Geo-Economics and Politics

Why is labour’s share of US income falling?

Robert Z. Lawrence
Professor of International Trade and Investment, Harvard Kennedy School
Our Impact
What's the World Economic Forum doing to accelerate action on Geo-Economics and Politics?
The Big Picture
Explore and monitor how United States is affecting economies, industries and global issues
A hand holding a looking glass by a lake
Crowdsource Innovation
Get involved with our crowdsourced digital platform to deliver impact at scale
Stay up to date:

United States

The US debate over income inequality in the 1980s and 1990s focused on the growing disparity between the earnings of skilled and unskilled workers and the earnings of the super-rich. Since 2000 and especially after 2007, however, the decline in labour’s share of national income (See Fig 1) has been added to these concerns.

There are several plausible reasons for this development — globalisation, automation, weak bargaining power of labour, political capture, higher markups — but the natural starting point for explaining factor income shares is the theory of the functional distribution of income enumerated by John Hicks (1963) and Joan Robinson (1932) in the 1930s. This theory, which emphasises the ease with which capital and labour can be substituted, points to a combination of weak investment and technical change that has made workers more productive as the explanation for recent declines in labour’s share in income.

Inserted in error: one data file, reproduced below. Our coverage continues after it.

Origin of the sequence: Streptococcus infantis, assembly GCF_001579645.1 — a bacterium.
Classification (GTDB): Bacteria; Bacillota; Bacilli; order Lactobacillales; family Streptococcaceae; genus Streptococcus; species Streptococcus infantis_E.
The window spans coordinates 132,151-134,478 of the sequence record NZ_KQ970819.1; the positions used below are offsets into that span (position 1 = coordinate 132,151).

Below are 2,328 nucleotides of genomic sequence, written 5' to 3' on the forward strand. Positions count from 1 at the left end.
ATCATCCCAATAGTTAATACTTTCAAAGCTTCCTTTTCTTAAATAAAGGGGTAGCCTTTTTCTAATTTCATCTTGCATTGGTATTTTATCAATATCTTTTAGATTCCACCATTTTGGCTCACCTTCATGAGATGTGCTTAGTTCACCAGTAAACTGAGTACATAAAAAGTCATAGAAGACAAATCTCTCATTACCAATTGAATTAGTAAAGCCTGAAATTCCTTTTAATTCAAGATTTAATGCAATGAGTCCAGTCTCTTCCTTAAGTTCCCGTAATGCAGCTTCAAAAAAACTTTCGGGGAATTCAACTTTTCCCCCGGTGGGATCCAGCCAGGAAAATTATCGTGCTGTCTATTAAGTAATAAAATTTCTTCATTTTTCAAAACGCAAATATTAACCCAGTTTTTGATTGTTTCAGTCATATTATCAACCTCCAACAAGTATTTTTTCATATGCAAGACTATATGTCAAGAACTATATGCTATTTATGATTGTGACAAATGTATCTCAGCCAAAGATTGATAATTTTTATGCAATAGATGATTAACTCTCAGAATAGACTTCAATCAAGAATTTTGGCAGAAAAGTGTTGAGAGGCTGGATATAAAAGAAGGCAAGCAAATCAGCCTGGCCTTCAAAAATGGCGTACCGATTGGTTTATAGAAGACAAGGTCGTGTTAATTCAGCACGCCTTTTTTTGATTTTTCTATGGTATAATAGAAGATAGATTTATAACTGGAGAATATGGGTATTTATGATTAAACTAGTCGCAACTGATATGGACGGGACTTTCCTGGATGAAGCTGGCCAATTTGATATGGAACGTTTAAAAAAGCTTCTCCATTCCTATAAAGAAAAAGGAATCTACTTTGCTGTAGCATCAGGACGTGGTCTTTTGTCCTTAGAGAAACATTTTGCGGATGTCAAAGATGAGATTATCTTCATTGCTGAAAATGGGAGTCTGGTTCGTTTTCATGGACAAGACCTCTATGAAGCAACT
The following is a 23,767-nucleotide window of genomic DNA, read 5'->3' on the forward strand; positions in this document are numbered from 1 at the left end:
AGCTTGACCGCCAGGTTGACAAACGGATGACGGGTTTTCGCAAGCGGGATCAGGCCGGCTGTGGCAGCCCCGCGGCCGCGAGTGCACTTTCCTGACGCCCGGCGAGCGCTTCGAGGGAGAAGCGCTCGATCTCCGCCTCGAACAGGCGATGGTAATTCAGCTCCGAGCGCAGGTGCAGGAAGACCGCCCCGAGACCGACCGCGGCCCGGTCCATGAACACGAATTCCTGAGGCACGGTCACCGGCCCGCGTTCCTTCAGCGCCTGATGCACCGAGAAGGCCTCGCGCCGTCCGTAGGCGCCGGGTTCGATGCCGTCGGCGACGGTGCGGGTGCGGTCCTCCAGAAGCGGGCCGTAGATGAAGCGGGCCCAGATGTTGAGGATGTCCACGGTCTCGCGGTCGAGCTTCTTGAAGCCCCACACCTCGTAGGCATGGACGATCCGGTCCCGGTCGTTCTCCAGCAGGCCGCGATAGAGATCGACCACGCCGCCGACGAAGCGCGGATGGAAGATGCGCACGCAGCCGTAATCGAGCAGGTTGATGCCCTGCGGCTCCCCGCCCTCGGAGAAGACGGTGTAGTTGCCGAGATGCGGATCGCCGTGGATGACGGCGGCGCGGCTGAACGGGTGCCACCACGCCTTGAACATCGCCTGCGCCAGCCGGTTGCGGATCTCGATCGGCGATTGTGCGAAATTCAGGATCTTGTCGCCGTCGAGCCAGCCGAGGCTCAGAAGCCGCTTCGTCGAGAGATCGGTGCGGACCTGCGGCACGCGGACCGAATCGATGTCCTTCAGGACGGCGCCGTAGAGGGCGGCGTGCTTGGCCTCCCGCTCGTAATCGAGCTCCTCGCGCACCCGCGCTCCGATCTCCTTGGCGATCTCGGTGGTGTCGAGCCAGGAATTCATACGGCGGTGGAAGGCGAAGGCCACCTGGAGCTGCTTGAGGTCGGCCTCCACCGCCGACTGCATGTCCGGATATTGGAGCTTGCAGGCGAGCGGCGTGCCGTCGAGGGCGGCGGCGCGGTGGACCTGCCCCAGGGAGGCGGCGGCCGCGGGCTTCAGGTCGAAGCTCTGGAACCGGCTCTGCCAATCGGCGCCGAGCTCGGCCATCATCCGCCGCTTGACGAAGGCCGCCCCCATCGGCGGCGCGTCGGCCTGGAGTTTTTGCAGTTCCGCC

Figure 1. Share of labour compensation in US national income 1969-2014

151015-US income labour inequality VoxEU

Source: BEA National Income Accounts Table 1.12.

Capital’s income equals the rate of return on capital (r) times the quantity of capital (K). Similarly, labour’s income equals the wage rate (w) times the amount of labour employed (L). Thus the ratio of factor incomes, (rK / wl), can be expressed as the product of relative factor prices (r/w) and relative factor quantities (K/L).

Relative factor prices (r/w) and relative factor quantities (K/L) will generally move in opposite directions. More expensive capital – a rise in r/w for example – will induce firms to produce with lower capital-labour ratios. Thus the changes in the ratio or shares of income that accrue to capital and labour will depend upon how relative quantities and relative prices change. If two goods are close substitutes, a small change in their relative prices will give rise to large changes in the relative quantities that will be demanded. Similarly, if capital and labour are easily substituted, a large change in the relative supplies of capital and labour will need relatively small changes in their relative prices for demand to adjust:

  • If substitution is easy, a given percentage increase in the quantity of capital relative to labour (K/L) will raise capital’s income share because it will be offset by a relatively small percentage decline in capital’s relative price (r/w);
  • If substitution is difficult, however, small changes in the relative supplies of capital and labour will give rise to large changes in their relative prices.

In this case, a percentage increase in the quantity of capital relative to labour will be more than offset by the percentage decline in the relative price of capital, and capital’s income share will fall.